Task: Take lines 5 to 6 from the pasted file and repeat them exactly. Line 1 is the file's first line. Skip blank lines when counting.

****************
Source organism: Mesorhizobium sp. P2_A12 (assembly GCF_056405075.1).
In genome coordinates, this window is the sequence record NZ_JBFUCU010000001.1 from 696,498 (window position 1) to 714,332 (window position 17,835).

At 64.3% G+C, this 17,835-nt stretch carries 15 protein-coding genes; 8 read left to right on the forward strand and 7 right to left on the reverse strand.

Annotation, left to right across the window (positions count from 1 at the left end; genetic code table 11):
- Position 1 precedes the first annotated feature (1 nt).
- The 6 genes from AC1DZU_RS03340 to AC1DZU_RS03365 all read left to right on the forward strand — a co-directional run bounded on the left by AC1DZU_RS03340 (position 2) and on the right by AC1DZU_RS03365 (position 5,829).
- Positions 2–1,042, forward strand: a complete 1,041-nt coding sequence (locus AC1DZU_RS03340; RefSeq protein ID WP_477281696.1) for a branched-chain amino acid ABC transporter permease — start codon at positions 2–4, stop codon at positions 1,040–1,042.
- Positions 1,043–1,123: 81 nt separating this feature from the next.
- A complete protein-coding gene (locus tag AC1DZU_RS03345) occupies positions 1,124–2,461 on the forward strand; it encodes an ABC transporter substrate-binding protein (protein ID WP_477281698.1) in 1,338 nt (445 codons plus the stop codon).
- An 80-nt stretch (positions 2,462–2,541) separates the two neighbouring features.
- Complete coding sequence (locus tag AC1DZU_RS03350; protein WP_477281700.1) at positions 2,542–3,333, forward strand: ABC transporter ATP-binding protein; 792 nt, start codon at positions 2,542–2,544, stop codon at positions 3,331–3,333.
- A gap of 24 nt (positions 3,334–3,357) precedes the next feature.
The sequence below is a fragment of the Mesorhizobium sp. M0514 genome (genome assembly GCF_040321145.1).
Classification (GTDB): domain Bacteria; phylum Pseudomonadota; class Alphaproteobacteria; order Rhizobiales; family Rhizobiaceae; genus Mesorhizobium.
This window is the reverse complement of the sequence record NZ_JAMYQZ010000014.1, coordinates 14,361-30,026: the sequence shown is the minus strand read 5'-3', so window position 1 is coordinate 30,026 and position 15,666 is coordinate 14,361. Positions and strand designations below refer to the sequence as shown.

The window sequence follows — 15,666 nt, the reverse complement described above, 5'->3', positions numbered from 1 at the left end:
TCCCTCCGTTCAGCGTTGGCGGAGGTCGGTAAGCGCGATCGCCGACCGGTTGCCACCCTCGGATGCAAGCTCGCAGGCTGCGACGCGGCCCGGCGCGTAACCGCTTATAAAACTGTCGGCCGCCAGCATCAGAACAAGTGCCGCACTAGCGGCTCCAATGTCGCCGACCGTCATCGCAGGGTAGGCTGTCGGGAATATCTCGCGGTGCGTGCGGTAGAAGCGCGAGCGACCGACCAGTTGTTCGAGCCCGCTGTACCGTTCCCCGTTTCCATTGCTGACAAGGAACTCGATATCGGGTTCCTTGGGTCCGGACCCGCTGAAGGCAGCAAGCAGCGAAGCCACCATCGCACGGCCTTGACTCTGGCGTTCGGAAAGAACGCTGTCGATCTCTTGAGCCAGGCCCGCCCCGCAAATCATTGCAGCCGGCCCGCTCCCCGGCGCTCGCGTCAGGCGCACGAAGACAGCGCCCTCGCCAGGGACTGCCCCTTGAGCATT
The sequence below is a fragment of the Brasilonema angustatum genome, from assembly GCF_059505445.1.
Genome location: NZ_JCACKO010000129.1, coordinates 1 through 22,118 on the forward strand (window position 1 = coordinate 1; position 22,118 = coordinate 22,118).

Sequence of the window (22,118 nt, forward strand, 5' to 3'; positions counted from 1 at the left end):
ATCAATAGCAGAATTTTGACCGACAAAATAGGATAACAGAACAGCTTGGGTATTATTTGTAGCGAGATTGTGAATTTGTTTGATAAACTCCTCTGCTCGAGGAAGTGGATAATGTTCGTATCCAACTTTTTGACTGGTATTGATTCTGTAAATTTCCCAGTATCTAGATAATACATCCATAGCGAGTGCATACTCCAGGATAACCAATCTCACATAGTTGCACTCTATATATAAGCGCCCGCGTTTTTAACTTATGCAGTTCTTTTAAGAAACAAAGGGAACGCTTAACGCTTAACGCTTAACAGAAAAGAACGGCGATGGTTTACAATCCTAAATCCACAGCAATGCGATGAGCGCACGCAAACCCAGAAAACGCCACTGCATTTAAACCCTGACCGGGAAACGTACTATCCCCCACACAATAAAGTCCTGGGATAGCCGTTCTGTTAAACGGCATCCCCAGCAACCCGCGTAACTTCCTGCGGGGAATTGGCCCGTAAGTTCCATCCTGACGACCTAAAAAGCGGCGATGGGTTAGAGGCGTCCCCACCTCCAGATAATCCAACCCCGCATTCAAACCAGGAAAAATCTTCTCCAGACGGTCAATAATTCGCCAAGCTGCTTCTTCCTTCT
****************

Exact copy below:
- Position 1 precedes the first annotated feature (1 nt).
- The 6 genes from AC1DZU_RS03340 to AC1DZU_RS03365 all read left to right on the forward strand — a co-directional run bounded on the left by AC1DZU_RS03340 (position 2) and on the right by AC1DZU_RS03365 (position 5,829).